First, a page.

CISM Soccer Canada paves new path for sport


Courtesy Maple Leaf ~

The following article is the first of a three part series chronicling CISM Soccer Canada’s journey to becoming the best sports program in International Military Sports Council (CISM) Canada. This article provides insight into the preliminary efforts to reinvigorate a fading international sports platform deemed by many as “exclusive”, “amateur” and carrying the stigma of military tourism.

The CISM Soccer Canada project has taken over 42 months to reap the rewards of its re-branding, new strategy, and marketing efforts. 

For decades, Canada’s military team continuously lost the sport’s biggest events, such as the America’s Cup, the Military World Games and the World Football Trophy, with a goal differential in high double-digit figures. 

During this year’s Military World Games, Canada lost 4-0 (Oman), 2-1 (Greece) and 3-0 (Egypt).  While the scores are not eye-catching, these results amounted to a historic achievement. For decades, CISM Soccer Canada members suffered lop-sided defeats and returned to Canada feeling deflated, embarrassed, and ostracized back at the Canadian Armed Forces (CAF) workplace.

Some people in the CAF community considered the program to be military tourism. Many within CISM even considered the team as “privileged participants”. 

In March 2016, new management spearheaded a four-year strategic roadmap that drove a new vision seeking respect and dissolving the stereotypes that plagued the CAF’s national soccer team.

The project’s first effort was re-branding the name. CISM Soccer Canada marketed back to the CAF soccer community that it was “inclusive”. A strategic communication plan spread across various social media outlets carried the new motto: No limits on what you can be, do and have.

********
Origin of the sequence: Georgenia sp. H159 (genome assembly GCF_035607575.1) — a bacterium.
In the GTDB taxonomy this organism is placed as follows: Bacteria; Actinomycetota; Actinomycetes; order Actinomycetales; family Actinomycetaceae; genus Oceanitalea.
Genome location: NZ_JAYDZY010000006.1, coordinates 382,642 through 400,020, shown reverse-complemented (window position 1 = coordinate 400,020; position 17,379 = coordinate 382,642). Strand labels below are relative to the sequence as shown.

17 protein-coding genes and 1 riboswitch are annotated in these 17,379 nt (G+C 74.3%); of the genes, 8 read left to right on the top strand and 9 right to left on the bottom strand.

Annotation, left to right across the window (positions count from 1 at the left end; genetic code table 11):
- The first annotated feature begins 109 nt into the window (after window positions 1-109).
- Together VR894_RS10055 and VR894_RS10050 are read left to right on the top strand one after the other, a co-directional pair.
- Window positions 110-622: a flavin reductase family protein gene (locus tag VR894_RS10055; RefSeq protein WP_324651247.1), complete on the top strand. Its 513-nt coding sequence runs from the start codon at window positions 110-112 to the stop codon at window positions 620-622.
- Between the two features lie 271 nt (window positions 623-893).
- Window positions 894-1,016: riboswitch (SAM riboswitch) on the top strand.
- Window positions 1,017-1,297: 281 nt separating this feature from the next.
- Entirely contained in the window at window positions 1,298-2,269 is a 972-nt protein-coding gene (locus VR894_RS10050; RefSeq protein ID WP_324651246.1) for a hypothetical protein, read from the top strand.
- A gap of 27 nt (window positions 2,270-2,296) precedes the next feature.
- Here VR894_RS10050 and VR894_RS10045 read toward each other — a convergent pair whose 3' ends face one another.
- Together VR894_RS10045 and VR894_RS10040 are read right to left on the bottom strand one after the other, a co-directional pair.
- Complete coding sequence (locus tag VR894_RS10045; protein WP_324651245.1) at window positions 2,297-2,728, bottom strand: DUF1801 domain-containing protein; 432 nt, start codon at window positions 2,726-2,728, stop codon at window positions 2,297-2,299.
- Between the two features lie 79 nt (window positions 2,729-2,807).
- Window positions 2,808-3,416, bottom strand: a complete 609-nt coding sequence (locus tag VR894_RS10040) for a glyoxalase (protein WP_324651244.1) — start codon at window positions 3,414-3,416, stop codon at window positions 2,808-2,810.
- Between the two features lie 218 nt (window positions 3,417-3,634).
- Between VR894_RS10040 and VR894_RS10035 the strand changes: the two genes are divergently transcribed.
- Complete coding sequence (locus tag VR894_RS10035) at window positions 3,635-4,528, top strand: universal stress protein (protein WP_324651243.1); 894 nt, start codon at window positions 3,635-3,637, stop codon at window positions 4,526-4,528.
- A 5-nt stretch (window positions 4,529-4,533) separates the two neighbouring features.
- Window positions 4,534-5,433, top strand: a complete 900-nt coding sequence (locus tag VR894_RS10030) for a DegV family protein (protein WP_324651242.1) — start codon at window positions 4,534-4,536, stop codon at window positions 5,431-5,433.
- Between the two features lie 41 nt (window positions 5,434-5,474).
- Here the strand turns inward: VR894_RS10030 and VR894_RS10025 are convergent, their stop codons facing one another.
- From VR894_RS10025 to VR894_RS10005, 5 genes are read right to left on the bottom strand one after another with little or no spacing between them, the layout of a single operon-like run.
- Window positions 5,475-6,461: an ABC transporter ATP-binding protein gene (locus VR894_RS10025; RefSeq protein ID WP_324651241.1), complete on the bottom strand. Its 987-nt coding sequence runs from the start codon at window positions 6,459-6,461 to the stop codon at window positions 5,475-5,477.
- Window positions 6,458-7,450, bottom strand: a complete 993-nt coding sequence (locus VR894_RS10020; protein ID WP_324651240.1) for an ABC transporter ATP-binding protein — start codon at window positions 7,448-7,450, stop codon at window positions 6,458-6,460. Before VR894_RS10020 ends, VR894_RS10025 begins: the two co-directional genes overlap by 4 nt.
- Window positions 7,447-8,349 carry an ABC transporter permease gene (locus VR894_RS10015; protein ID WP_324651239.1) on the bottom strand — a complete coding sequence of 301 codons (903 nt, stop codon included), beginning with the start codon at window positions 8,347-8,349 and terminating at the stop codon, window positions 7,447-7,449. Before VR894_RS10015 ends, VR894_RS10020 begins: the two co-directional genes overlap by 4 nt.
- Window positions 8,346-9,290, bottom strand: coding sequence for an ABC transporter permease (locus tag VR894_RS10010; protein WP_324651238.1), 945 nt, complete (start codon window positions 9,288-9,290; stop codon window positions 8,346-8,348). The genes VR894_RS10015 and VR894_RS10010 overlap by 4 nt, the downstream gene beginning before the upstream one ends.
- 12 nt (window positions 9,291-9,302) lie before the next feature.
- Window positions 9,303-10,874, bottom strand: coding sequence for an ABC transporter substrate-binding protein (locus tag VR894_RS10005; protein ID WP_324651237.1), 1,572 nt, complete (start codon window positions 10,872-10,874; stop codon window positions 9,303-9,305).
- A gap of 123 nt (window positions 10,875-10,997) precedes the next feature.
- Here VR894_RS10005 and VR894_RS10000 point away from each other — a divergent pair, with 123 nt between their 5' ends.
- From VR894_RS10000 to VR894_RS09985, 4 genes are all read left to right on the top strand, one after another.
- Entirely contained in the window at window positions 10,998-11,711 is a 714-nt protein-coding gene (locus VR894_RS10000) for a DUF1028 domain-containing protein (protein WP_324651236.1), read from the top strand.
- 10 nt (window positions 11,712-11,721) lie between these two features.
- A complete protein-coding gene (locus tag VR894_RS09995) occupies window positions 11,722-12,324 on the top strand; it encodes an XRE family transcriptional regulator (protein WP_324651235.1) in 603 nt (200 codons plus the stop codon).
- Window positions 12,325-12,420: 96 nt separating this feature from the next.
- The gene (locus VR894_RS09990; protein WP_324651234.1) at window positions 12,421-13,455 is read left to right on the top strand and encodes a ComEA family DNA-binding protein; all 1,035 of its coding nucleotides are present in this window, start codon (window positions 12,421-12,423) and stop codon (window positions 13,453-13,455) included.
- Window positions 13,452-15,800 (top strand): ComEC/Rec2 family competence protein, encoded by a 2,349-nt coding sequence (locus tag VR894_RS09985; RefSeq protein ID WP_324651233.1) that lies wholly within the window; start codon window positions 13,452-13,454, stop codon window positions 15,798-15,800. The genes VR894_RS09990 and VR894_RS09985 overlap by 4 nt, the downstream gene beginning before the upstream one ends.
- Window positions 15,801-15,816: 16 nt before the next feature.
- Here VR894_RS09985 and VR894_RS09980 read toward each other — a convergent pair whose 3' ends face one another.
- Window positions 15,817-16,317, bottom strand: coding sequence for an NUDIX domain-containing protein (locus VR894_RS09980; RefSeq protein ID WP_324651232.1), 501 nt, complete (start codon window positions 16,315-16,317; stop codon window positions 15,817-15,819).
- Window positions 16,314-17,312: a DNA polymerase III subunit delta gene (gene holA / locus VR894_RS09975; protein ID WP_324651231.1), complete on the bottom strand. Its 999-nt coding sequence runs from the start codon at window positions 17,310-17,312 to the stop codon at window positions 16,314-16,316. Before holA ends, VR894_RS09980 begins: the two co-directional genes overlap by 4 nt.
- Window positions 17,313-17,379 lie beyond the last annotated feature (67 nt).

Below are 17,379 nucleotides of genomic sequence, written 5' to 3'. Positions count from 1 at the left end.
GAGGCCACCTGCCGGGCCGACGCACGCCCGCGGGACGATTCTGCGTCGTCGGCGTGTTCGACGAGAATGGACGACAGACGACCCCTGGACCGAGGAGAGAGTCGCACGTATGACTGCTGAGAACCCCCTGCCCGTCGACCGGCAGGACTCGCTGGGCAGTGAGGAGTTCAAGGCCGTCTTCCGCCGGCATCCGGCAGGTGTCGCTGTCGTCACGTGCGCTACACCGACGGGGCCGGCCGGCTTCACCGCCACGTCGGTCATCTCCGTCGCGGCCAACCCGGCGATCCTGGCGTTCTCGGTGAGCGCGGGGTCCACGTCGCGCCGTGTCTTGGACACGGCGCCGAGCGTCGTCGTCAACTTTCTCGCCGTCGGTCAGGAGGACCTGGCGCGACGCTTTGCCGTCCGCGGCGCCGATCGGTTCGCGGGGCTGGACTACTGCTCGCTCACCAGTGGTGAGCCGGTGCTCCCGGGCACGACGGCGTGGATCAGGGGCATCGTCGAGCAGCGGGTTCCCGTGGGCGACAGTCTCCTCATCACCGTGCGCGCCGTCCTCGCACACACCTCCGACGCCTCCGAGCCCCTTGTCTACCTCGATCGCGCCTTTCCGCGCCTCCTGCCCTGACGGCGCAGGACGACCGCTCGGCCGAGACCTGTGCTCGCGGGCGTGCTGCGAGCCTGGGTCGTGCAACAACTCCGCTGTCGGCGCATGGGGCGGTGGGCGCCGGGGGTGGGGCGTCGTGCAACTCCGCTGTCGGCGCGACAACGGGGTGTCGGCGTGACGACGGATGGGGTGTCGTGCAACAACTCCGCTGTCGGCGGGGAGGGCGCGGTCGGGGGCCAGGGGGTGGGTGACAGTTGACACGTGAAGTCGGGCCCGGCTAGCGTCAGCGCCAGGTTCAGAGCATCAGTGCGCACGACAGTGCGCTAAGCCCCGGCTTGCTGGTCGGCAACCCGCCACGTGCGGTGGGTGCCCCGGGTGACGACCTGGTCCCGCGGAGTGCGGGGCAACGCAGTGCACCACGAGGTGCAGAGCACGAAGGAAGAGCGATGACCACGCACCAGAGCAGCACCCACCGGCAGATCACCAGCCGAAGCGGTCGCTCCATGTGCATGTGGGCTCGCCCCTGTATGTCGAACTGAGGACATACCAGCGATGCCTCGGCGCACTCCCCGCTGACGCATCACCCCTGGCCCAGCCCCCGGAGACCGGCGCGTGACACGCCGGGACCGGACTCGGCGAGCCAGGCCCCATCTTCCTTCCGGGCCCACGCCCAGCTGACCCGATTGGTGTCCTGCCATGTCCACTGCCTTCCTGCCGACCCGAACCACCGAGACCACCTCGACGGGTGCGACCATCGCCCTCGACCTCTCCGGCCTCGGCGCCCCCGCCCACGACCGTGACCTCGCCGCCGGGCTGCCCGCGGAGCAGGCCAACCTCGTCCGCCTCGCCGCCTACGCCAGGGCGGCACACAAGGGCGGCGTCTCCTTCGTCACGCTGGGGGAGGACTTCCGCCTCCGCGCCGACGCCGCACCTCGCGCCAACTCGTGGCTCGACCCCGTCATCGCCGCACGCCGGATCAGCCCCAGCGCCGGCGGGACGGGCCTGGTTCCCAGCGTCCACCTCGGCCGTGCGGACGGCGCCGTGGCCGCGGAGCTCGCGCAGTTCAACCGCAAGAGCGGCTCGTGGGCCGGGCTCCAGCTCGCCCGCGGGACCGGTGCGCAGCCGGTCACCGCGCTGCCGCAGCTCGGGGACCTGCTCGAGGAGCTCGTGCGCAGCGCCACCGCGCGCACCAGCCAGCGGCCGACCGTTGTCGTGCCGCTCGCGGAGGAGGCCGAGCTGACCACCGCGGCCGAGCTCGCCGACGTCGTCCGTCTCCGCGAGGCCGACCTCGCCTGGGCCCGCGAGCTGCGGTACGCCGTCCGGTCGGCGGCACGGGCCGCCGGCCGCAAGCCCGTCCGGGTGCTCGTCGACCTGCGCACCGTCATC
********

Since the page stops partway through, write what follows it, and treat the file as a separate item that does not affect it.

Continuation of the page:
CISM Soccer Canada executives led a new culture of “team before self”, “sacrifice” and “second family”, and authenticated the philosophy throughout coaches, players, scouting, and training events, and regional and national soccer championships.

Management then focused on the development and growth of base-level soccer through a grassroots program.

They concentrated on both regional base coaches, who volunteer countless hours of personal time, and its relationship with Personnel Support Programs (PSP). The program partnered with the Ontario Soccer Association and worked in collaboration with local PSP agencies to deliver the first-ever Soccer for Life course at Canadian Forces Base Borden in September 2016. The initiative demonstrated an organizational will to grow the game from within via an accredited educational pathway.

In three years, CISM Soccer Canada empowered over 25 CAF soccer coaches to earn an accredited certificate at no cost to its members. These efforts inspired a dramatic improvement in the quality of soccer being taught across military bases.

While the programmatic shift began to re-connect CISM Soccer Canada with vital regional change agents, an equally important step of establishing an official evaluation system needed to take place. 

The second article in the series will highlight their efforts to grow their player and coaching pool while driving towards an improved fitness level, and returning accountability to both the staff and the players. 

Finally, the series will conclude with how CISM Soccer Canada used cost-effective measures to create an exceptional learning environment optimizing on CAF and external resources; ultimately returning a physically and mentally accomplished leader back to the CAF.

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